Opinion: I’m nervous about putting my retirement savings in the stock market: Are indexed annuities a good substitute?
October 23, 2019 by Dan Moisand
Q: I’m 67 and am not confident the stock market will provide me good returns through my retirement. An index annuity has been recommended to me, but I see lots of negativity about annuities. Are indexed annuities a good substitute for stocks?
A.: Sam, I do not view Equity Indexed Annuities (EIAs) or other “indexed-linked” products as a good substitute for stocks.
[Indexed annuities] are regulated as fixed insurance products and not considered an investment in the securities markets. By law, the insurance company must be conservative with the funds. The insurance company will buy bonds to cover the guaranteed rate in the contract. The guaranteed rate will be lower than what you can get from a good bond portfolio because the insurance company starts with a good bond portfolio itself and from that must cover its costs, make a profit, and have something left to buy derivatives that tie to a stock market index.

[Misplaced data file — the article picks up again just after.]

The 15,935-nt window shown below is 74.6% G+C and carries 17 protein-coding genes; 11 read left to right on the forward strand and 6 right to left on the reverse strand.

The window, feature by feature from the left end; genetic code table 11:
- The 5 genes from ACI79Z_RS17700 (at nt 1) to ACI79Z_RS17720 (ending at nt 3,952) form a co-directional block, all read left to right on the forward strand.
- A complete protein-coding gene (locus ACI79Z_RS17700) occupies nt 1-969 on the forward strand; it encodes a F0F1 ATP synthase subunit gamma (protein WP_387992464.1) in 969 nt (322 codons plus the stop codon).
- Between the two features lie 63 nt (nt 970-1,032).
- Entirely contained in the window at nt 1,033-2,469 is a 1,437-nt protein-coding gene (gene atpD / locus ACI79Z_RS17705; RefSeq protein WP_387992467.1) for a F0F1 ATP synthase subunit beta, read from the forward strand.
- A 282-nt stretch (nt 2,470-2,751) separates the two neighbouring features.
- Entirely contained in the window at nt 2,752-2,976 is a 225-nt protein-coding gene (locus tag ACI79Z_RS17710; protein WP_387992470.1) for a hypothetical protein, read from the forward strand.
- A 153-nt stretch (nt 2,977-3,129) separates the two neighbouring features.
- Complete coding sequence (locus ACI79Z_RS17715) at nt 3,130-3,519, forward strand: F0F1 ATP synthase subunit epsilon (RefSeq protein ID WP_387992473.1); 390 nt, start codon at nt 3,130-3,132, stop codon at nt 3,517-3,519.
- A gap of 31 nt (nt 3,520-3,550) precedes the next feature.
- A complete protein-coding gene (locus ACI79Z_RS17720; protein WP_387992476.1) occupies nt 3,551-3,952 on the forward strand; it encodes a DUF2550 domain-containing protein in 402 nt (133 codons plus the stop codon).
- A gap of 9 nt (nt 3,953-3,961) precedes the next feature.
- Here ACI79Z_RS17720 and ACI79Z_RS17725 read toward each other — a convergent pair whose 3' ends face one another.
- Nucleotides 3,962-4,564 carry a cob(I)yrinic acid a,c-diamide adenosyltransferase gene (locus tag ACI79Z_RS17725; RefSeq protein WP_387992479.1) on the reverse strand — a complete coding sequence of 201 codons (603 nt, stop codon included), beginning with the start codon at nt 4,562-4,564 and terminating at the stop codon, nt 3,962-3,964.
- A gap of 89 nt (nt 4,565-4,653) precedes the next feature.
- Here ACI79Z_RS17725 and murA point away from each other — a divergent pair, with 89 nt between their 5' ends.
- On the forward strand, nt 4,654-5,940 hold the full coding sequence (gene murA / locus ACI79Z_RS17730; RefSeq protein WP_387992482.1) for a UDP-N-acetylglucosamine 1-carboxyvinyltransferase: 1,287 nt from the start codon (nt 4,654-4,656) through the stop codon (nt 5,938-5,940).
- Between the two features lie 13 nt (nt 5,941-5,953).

As a result, only a small portion of your purchase goes to anything that relates to the stock market. This makes it highly unlikely to produce returns competitive with stocks over a long period of time.
Wink’s note: Indexed annuities are commonly referred to as Fixed Indexed Annuities (FIA) and “Equity Indexed Annuities (EIA) is an outdated and inaccurate term. Insurance companies do not intentionally reduce indexed annuity inforce retains, simply to boost profitability.